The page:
Uzbek President Shavkat Mirziyoyev made his way to Moscow this week for talks with Russian Vladimir Putin on April 4-5. The trip is Mirziyoyev’s third abroad since being officially sworn in as president in December. The first two — to Turkmenistan and Kazakhstan — were viewed as part and parcel of the president’s regional good neighbor strategy. Uzbekistan’s relationship with Russia, while certainly regional, carries a bigger profile on the international stage as well.
On the agenda were the usual issues: Afghanistan, regional attention to transnational security issues, and military and economic aspects of the bilateral relationship.
Mirziyoyev started with Afghanistan in remarks delivered at the beginning of the extended format portion of the talks. Mirziyoyev espoused support for Russia’s efforts toward peace in Afghanistan, saying “Uzbekistan fully supports Russia’s efforts to advance the national reconciliation process in Afghanistan and will take part in the expanded meeting on the situation in Afghanistan on April 14 in Moscow.”
Next the Uzbek president remarked that the two had agreed “on the need to chart a joint course of action” to neutralize transnational threats and challenges, “including within the framework of international and regional organizations.”
Uzbekistan, along with Russia, is a member of the Shanghai Cooperation Organization (SCO) but has not been a member of the Moscow-led regional security structure, the Collective Security Treaty Organization (CSTO), since 2012.
One transnational challenge Uzbekistan cares deeply about is water, but Mirizyoyev’s comments on the matter were measured: “Our countries have a united, coordinated position on issues related to developing a fair water use system in Central Asia, which we also addressed in depth today.”
There has been progress in military matters, with the Treaty on the Development of Military-Technical Cooperation — signed last November — moving toward ratification in Moscow following recent approval in Tashkent. Priorities, Mirziyoyev noted, included expanding Uzbek imports of Russian military equipment and joint projects with Rostec.
Bilateral trade, according to Mirziyoyev, was worth over $4 billion last year. “However, these figures absolutely do not measure up to the potential of our economies,” he said, setting a seemingly reasonable goal of $5 billion for 2017. The Uzbek president touted a five-year gas contract — “which was signed for the first time” — and went on at length about industries where Russia and Uzbekistan can cooperate: textile, automobiles, agriculture, and industrial production.
The two presidents oversaw the signing of investments deals worth $12 billion and trade contracts worth $3.8 billion, according to Mirziyoyev. “Mr Putin,” he said, “this has never happened before.”
Needless to say, the tone of the Mirziyoyev-Putin talks is a stark departure from Putin’s summits with Karimoiv.
For example, in Karimov’s last foray to Moscow — in April 2016 — he rambled on, in particular about vegetables, but also his about his ability to speak “very bluntly” to Putin. In June 2016, Putin visited with Karimov in Tashkent, which was hosting an SCO summit. In their bilateral meeting the day before the SCO summit, Karimov stressed the importance of settling the agenda “in order to avoid unpleasant surprises.”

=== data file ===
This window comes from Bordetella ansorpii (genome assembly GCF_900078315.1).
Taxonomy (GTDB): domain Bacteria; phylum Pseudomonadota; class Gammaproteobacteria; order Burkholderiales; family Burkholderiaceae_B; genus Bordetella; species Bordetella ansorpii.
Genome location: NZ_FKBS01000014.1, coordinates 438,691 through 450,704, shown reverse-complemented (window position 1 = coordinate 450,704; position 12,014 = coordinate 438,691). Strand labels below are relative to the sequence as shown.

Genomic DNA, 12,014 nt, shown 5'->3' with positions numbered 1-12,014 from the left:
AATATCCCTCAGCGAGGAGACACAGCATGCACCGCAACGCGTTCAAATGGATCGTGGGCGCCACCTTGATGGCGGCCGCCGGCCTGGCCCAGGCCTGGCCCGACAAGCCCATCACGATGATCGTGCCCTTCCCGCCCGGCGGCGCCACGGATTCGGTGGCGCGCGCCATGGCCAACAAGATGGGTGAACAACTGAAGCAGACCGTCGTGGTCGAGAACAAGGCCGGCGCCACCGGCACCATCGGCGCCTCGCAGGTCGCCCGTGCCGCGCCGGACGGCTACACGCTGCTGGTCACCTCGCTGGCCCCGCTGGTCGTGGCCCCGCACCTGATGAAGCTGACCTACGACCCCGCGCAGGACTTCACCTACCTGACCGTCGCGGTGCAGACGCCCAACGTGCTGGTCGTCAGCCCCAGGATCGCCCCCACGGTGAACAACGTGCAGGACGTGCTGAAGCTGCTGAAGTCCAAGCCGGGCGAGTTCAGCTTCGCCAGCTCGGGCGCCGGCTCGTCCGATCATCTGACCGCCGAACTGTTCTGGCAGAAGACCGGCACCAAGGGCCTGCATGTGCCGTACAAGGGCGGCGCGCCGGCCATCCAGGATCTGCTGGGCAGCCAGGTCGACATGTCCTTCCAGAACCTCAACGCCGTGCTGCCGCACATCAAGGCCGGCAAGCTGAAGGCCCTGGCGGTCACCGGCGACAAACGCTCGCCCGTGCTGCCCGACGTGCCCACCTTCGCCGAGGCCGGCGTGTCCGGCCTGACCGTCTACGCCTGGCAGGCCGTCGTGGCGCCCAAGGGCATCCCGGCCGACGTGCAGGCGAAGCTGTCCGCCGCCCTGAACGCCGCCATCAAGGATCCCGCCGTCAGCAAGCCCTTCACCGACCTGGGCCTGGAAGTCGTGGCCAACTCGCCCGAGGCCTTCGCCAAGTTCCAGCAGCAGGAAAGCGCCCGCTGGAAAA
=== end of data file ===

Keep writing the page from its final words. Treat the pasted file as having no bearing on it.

An additional comment that gives a taste of Karimov’s style: “I am sure that (and if someone thinks differently, he is wrong) there are priorities that are definitely of interest both to Russia and to Uzbekistan, where our interests are literally interconnected.”
Karimov could be quite patronizing: “I should say it is common knowledge that you are often late. Today, you arrived, flew in almost on time. When I learned about this, I said this is a sign that Mr. Putin is set on achieving results at today’s meeting, as well as tomorrow’s meeting.”
In contrast, Mirziyoyev has been decidedly more diplomatic in his interactions with Putin. The recent meeting in Moscow was not the first time Putin and Mirziyoyev have talked.
After Karimov’s death, Putin flew to Tashkent to pay his respects. As a Reuters report noted at the time, “Putin was shown on state television embracing Prime Minister Shavkat Mirziyoyev, 59, the favorite to succeed the authoritarian leader.” Images circulated of Putin and Mirziyoyev walking with Karimov’s widow and daughter Lola (but not other daughter Gulnara, who hasn’t really been discussed beyond wild rumors).
Mirziyoyev thanked Putin in his remarks for inviting him to make a state visit and “also for the very open and trusting discussion that we just had.” The Uzbek leader added:
It is no exaggeration to say that we see this meeting as a new step in developing and strengthening the strategic partnership and alliance between our countries. We consider Russia a great power in the political, military technical, economic, spiritual, and cultural sense, a country that plays a key part on the international stage.
Later, at the state dinner held in the Uzbek president’s honor, Putin and Mirziyoyev traded compliments.
All in all, the meeting was a few degrees warmer than cordial — in Mirziyoyev’s words the atmosphere was “one of trust and candor” — and if the investments agreed to come to fruition, both Tashkent and Moscow stand to benefit.
Mirziyoyev’s next international trip looks likely to be to China in May.